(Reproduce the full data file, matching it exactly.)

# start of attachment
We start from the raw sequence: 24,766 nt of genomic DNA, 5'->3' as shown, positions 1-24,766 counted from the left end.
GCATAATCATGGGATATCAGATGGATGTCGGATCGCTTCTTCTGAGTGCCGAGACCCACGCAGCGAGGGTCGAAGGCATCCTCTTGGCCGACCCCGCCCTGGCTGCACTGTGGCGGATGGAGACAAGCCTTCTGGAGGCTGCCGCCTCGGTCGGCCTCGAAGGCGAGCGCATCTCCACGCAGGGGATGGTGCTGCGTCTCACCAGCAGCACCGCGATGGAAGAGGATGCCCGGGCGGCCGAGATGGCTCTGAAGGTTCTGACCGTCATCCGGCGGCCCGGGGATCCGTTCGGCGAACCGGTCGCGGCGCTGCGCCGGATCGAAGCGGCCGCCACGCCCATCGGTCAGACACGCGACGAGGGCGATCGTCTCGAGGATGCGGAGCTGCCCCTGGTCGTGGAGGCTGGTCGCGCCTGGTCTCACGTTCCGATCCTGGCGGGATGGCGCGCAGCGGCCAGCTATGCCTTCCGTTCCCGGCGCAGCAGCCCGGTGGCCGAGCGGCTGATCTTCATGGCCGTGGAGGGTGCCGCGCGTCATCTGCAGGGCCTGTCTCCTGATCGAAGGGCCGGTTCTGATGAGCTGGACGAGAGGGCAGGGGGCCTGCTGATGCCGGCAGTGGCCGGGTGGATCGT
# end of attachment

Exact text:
We start from the raw sequence: 24,766 nt of genomic DNA, 5'->3' as shown, positions 1-24,766 counted from the left end.
GCATAATCATGGGATATCAGATGGATGTCGGATCGCTTCTTCTGAGTGCCGAGACCCACGCAGCGAGGGTCGAAGGCATCCTCTTGGCCGACCCCGCCCTGGCTGCACTGTGGCGGATGGAGACAAGCCTTCTGGAGGCTGCCGCCTCGGTCGGCCTCGAAGGCGAGCGCATCTCCACGCAGGGGATGGTGCTGCGTCTCACCAGCAGCACCGCGATGGAAGAGGATGCCCGGGCGGCCGAGATGGCTCTGAAGGTTCTGACCGTCATCCGGCGGCCCGGGGATCCGTTCGGCGAACCGGTCGCGGCGCTGCGCCGGATCGAAGCGGCCGCCACGCCCATCGGTCAGACACGCGACGAGGGCGATCGTCTCGAGGATGCGGAGCTGCCCCTGGTCGTGGAGGCTGGTCGCGCCTGGTCTCACGTTCCGATCCTGGCGGGATGGCGCGCAGCGGCCAGCTATGCCTTCCGTTCCCGGCGCAGCAGCCCGGTGGCCGAGCGGCTGATCTTCATGGCCGTGGAGGGTGCCGCGCGTCATCTGCAGGGCCTGTCTCCTGATCGAAGGGCCGGTTCTGATGAGCTGGACGAGAGGGCAGGGGGCCTGCTGATGCCGGCAGTGGCCGGGTGGATCGT